The continuous sequence of cordilleras that cross over Costa Rica with an NW-SE alignment characterizes the Pacific and Caribbean basins. This topographic barrier also controls the amount of rainfall in each basin: Pacific and Caribbean (Amador et al., 2010; Quesada-Román et al., 2020b). The Pacific climate shows a bimodal precipitation regime, but it is hard to identify a dry period in the Caribbean climate (Castillo & Amador, 2020). The Caribbean side’s annual rainfall totals are up to 3000 mm; they are generally below 3 m in the Pacific. These climatological characteristics justify than over a ninety percent of disasters in the country are hydrometeorological. Moreover, sixty percent are floods and thirty percent are mass movements (Campos-Durán & Quesada-Román, 2017; LA RED, 2022).

The country’s population reached 5 million people in 2018, and, over the last decades, its dynamics changed from a significant rurality to a strong urban trend achieving three quarts of the inhabitants in 2011. Mass movement and flooding research have been vast in different regions of the country but mostly in Spanish (Quesada-Román, 2021; 2022). Nevertheless, the production of detailed-scale hazard maps and its combination with vulnerability and risk calculation is scarce (Quesada-Román et al., 2021c).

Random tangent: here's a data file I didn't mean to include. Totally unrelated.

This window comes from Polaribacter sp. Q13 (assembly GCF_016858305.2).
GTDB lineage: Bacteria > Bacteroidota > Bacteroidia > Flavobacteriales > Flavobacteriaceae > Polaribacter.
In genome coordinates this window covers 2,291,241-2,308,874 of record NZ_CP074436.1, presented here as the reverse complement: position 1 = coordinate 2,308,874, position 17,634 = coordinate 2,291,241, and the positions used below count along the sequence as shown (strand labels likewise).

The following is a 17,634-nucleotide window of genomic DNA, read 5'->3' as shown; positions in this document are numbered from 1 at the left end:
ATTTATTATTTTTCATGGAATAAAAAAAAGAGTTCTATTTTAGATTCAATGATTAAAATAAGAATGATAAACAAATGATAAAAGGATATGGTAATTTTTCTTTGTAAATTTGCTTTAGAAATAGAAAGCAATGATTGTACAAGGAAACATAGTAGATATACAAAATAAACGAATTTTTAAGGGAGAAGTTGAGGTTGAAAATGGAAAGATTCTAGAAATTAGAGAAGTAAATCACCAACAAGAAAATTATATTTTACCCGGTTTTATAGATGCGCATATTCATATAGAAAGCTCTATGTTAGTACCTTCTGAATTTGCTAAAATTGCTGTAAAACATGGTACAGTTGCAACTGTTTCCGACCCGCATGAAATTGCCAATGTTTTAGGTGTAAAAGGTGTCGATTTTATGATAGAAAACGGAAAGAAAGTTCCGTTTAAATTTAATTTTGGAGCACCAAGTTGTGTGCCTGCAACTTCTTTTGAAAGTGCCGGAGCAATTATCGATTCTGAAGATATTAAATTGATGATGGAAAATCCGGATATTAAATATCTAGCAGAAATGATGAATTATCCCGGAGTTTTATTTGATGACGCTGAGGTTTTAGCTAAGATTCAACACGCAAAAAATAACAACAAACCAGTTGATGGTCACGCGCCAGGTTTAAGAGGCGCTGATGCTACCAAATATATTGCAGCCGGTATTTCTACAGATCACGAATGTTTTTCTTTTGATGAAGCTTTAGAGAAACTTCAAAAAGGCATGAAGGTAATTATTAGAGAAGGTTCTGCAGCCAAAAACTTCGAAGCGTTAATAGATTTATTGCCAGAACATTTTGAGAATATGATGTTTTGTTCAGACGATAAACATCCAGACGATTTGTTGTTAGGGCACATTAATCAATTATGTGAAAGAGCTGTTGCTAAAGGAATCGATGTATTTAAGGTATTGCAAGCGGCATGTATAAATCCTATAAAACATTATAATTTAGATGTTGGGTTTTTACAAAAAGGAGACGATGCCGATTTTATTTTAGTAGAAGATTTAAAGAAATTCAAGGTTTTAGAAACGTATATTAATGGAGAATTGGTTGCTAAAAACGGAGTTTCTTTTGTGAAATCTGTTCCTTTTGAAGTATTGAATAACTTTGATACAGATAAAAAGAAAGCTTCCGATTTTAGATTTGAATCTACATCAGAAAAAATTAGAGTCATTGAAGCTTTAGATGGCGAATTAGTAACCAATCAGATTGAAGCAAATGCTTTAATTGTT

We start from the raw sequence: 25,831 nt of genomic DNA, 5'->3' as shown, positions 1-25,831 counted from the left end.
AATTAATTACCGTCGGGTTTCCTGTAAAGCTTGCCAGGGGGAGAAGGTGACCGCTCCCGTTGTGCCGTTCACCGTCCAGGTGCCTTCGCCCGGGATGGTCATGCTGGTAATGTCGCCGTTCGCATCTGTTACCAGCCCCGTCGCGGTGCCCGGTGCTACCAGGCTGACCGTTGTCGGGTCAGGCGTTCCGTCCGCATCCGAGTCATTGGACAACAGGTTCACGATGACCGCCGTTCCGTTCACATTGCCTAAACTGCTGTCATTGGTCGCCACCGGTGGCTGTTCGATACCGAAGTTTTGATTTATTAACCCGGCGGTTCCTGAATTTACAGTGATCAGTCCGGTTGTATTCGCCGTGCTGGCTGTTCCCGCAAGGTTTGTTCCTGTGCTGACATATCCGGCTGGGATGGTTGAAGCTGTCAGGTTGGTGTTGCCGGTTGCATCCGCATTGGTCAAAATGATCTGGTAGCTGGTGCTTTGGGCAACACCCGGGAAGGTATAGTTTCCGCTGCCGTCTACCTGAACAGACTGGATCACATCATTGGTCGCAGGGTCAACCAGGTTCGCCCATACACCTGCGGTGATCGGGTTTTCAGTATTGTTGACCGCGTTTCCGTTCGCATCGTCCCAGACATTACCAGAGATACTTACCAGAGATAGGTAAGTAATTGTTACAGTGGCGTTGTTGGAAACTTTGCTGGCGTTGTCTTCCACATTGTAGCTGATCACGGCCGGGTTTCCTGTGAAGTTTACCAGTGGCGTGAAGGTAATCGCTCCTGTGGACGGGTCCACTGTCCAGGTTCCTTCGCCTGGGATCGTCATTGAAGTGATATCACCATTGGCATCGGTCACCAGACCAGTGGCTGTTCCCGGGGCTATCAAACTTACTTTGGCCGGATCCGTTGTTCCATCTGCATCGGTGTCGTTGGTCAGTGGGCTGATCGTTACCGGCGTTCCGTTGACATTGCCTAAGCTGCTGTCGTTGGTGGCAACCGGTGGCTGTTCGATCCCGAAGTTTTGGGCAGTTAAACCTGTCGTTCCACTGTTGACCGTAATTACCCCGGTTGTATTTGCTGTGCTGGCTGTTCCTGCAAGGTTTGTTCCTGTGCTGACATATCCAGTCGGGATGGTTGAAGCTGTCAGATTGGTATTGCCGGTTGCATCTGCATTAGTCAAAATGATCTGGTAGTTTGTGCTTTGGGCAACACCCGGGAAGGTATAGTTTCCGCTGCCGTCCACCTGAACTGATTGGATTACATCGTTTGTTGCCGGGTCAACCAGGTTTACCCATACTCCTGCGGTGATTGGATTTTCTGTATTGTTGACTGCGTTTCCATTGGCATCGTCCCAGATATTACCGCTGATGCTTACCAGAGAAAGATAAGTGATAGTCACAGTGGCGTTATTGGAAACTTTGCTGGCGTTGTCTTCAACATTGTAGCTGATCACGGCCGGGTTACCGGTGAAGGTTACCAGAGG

2.2. Fieldwork

Fieldwork for this study summed the experience working in this territory since 2010, but specifically for this research between 2016 and 2019. This study analyzed the hillslopes of the Miravalles volcano, low and flatlands of Upala at northern Costa Rica, and Térraba catchment at southern Costa Rica. Geomorphological mapping fieldwork procedures were made characterizing gravitational and fluvial landforms and checking the pre-mapping subproducts in all the sites. During the field surveys dendrogeomorphic techniques were used taking samples from impacted trees to reconstruct the water heights using their scars in Térraba catchment. These heights were after used to model hydraulic models and calculate peak flows. During field-works drone flights were made to survey river reaches that eventually were used in hydraulic models.


2.3. Statistical analysis